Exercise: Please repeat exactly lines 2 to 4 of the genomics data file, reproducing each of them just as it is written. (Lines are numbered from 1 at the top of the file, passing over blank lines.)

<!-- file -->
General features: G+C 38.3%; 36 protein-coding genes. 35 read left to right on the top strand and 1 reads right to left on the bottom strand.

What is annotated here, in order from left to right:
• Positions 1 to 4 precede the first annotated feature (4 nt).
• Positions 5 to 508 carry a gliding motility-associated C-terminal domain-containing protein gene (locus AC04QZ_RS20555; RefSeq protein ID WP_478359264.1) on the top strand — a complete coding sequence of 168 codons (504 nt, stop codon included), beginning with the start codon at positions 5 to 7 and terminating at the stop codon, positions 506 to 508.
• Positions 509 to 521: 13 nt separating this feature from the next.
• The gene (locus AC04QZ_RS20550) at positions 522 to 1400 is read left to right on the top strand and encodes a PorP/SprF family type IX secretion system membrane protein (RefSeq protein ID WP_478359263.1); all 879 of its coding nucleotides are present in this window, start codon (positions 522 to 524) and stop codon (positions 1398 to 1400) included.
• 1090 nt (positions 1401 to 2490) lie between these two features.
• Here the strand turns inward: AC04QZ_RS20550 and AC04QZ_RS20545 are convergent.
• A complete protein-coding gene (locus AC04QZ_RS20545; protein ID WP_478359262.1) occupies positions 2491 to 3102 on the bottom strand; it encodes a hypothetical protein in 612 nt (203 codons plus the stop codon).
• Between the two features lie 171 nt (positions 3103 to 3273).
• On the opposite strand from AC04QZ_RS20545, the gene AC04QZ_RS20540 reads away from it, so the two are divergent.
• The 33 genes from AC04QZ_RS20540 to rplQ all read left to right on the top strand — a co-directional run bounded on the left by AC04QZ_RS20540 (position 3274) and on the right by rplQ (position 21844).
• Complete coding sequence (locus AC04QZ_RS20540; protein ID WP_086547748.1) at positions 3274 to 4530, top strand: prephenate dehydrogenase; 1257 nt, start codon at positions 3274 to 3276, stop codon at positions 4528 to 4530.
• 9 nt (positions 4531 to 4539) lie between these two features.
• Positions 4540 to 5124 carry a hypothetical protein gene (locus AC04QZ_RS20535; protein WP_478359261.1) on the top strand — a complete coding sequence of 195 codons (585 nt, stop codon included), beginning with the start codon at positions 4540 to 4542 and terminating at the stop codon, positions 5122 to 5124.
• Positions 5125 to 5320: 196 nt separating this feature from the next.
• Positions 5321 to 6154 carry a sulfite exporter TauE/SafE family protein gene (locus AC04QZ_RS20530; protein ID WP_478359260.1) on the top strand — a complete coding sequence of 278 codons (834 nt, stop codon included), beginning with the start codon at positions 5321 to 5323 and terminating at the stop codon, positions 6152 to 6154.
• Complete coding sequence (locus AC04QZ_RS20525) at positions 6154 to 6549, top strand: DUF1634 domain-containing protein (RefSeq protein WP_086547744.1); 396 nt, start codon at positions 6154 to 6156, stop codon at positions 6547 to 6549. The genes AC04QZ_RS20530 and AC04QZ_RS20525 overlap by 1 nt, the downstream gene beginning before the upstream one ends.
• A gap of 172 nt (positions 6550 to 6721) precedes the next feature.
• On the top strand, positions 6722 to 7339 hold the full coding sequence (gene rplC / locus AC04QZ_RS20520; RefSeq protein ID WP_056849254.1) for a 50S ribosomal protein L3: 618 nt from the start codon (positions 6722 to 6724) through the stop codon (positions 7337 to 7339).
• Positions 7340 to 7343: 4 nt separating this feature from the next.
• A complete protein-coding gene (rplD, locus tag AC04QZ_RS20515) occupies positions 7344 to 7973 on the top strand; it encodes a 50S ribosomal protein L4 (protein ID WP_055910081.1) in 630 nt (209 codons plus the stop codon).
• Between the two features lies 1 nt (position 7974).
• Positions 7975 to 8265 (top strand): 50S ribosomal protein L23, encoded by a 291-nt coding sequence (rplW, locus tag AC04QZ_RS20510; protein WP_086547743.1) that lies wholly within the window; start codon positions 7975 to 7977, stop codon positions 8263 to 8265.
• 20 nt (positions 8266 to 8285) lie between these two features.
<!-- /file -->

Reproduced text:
What is annotated here, in order from left to right:
• Positions 1 to 4 precede the first annotated feature (4 nt).
• Positions 5 to 508 carry a gliding motility-associated C-terminal domain-containing protein gene (locus AC04QZ_RS20555; RefSeq protein ID WP_478359264.1) on the top strand — a complete coding sequence of 168 codons (504 nt, stop codon included), beginning with the start codon at positions 5 to 7 and terminating at the stop codon, positions 506 to 508.